Like many students who have the opportunity to travel abroad, Susan Sygall’s year as an exchange student at the University of Queensland in Australia during 1975 was one of the defining experiences of her life. She went camping in the Outback, hitch-hiked across New Zealand, and bussed through Southeast Asia. As a wheelchair-rider and advocate for the rights of students with disabilities at Berkeley, her alma mater, Susan noticed few other students with disabilities on her trip. She returned home determined to make experiences like hers more accessible to all. “International exchange is the most important experience a student can have at University,” says Sygall, “Even more so for students with a disability.”
In 1981, Susan Sygall co-founded Mobility International USA to promote access to international travel and exchange for people with disabilities. Today MIUSA administers the National Clearinghouse on Disability and Exchange, a State Department-sponsored program which offers free advising, training and resources to individuals and institutions in order to make international programs more accessible and inclusive.
During Winter Quarter 2017, Susan Sygall led a workshop on “Disability Inclusive Study Abroad” at the University of Washington, hosted by the UW D Center and co-sponsored by the UW Center for Human Rights. The event brought together students, faculty and study abroad coordinators from across campus, representing programs including business, urban design, forestry, and international studies.
Sygall says that study abroad programs can and should be accessible to everyone. “Don’t let preconceived notions of what’s possible stop you. Start with ‘Yes!’ Then the question becomes ‘How?’” She recommends applying principles of Universal Design when planning programs, including asking all participants about their needs, budgeting for inclusion, and making topics related to disability part of the exchange whether students with disabilities are participating or not. Jon McGough, Associate Director of UW Disability Resources for Students, agrees. “Barriers aren’t created by students, but by physical spaces and pedagogical decisions.” If UW credit is involved, his office will coordinate accessibility.
During the workshop at the D Center, UW students Hannah Langlie and Jessie Zhang shared their experiences as participants in the English Department’s popular London program during 2014. Already an experienced international traveller, Langlie saw her participation in the program as a way to expand access for other students with disabilities by showing what is possible. It took some extra planning: organizing a GoFundMe campaign to pay for a friend to travel with her as an assistant; and researching before the trip to identify local resources, like where to repair her wheelchair when she got a flat tire. A journalism student, Langlie documented her experiences on her blog and in articles for the Seattle Globalist. “What a host country may lack in accessibility, they make up for in attitude,” Langlie says.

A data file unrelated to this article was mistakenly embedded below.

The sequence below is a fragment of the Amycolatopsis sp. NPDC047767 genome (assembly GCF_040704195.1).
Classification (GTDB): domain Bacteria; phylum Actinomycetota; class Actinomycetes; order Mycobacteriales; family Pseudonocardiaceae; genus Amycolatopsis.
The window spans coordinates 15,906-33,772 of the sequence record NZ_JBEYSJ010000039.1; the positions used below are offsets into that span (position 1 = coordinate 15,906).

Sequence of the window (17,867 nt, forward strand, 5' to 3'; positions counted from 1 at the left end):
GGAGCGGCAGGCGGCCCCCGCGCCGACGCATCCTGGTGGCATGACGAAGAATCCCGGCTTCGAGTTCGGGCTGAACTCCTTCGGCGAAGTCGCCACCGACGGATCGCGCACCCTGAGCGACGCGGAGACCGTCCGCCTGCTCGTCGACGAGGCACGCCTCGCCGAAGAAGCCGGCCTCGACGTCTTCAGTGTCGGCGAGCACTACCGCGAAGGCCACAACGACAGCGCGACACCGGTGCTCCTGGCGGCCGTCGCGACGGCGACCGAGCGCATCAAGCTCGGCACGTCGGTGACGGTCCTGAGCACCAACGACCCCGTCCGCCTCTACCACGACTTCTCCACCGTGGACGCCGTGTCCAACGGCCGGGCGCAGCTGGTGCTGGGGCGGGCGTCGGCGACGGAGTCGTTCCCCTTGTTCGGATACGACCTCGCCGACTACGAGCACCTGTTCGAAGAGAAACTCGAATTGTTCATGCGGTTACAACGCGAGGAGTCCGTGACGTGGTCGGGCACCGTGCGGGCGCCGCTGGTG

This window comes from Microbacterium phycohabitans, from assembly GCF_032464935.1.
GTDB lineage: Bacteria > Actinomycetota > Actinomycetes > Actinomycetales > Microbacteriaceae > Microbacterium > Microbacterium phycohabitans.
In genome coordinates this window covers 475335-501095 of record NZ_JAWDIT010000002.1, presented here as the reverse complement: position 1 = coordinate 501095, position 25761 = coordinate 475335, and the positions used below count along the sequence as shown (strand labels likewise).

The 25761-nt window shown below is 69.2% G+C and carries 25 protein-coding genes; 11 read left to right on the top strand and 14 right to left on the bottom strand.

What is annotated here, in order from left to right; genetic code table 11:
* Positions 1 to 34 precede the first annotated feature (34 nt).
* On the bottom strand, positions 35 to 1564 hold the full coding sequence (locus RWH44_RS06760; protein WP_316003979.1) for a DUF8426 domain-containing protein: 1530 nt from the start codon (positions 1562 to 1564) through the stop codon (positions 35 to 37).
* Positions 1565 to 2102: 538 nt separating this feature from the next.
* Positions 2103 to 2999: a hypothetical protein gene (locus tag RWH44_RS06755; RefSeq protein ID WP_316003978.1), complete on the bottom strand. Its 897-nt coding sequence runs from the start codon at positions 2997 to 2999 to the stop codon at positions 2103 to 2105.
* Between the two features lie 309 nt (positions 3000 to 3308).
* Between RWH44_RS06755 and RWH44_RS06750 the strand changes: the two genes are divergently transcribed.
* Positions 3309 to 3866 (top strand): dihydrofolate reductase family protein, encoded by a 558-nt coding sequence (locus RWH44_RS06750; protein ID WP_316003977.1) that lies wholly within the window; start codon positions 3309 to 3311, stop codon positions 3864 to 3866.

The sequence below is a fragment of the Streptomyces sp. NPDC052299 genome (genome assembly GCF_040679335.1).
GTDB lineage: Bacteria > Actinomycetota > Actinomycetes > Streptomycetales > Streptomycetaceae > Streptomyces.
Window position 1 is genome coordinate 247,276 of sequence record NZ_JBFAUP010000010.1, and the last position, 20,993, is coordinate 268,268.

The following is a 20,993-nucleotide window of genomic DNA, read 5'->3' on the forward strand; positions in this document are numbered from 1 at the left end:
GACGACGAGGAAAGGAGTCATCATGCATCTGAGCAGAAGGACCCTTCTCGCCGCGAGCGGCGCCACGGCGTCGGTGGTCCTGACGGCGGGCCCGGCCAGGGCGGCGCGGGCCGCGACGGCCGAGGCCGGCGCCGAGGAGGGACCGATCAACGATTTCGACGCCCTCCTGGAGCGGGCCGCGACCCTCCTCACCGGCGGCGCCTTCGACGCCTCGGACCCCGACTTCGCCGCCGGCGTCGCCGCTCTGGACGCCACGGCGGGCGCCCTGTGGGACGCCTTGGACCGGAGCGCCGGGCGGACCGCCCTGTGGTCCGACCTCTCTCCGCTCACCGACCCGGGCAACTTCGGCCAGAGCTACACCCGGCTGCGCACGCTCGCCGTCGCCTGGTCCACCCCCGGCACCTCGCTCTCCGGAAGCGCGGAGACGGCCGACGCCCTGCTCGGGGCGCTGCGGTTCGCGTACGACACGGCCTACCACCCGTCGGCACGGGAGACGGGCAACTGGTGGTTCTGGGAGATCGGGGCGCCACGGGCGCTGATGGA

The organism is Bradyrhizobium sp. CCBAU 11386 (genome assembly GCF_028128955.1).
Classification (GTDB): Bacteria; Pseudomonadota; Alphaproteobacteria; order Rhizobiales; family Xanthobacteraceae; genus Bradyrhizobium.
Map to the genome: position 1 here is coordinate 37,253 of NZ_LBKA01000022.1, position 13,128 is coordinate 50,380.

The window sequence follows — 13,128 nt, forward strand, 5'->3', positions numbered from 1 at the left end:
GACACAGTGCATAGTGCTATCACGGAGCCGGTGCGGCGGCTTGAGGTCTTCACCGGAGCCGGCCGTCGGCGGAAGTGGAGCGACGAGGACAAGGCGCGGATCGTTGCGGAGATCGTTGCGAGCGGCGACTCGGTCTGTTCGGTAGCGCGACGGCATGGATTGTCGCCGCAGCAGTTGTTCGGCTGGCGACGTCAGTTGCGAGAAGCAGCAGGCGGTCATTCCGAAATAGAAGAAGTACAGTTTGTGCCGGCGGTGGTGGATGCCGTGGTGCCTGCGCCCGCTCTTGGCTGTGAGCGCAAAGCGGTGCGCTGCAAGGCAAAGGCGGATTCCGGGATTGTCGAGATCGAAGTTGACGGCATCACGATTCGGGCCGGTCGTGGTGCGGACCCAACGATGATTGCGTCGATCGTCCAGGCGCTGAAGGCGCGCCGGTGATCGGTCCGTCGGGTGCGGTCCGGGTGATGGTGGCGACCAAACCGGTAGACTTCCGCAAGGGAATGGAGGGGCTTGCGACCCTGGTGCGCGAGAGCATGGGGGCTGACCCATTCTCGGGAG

Jessie Zhang’s trip to London was her first experience traveling solo. Zhang identifies as deaf/hard of hearing, so she used a combination of tools to enhance her participation in the program, including an FM wireless amplifier, and CART (Communication Access Real Time) captioning system. For the program’s course in London’s Contemporary Theater, Zhang used captioning and read play scripts on her phone in real time. The trip gave Zhang the travel bug: “My experience in London encouraged me to study abroad again, this time in South Korea! I wanted to see how my studies in Informatics, specifically UX design, applied to other countries, and I wanted to develop my global perspective on technology and design.”
In addition to promoting international exchange for people with disabilities in the U.S., Mobility International USA also works to expand disability rights globally, with a focus on the rights of women and girls with disabilities. The Women’s Institute on Leadership and Disability, or WILD, has brought more than 200 participants from 80+ countries to Eugene, Oregon for a three week program including skill-sharing and trainings for rights advocacy, meetings with global development organizations, and team-building activities like river rafting.
Susan Sygall also joined students for a discussion in Prof. Stephen Meyers’ “Disability in Global and Comparative Perspectives” course, which is cross-listed in International Studies; Law, Societies & Justice; and Disability Studies. Sygall explained why a rights-focused approach development is especially essential for the more than 500 million women with disabilities around the globe, who experience disproportionate rates of violence and scarce access to healthcare. WILD takes on these and other challenges through core values of cross-disability solidarity, pride, and human rights. “We are moving from a model of inclusion to one of infiltration,” says Sygall, as women with disabilities move into positions of leadership in their communities and organizations.
Susan Sygall’s visit to the University of Washington was supported by the UW Center for Human Rights’ Speaker Honoraria Fund, which funds classroom speakers with a front-line perspective on human rights efforts. In addition to her work with Mobility International USA, Susan Sygall is a long-time disability rights activist. She participated in the historic occupation of a federal building in San Francisco in 1977, which led to the implementation of the first federal legislation for people with disabilities. She has received many awards and recognitions: in 2013 she was named an Ashoka Senior Fellow; she received a MacArthur Fellowship in 2000; and received the Presidents Award from President Bill Clinton in 1995.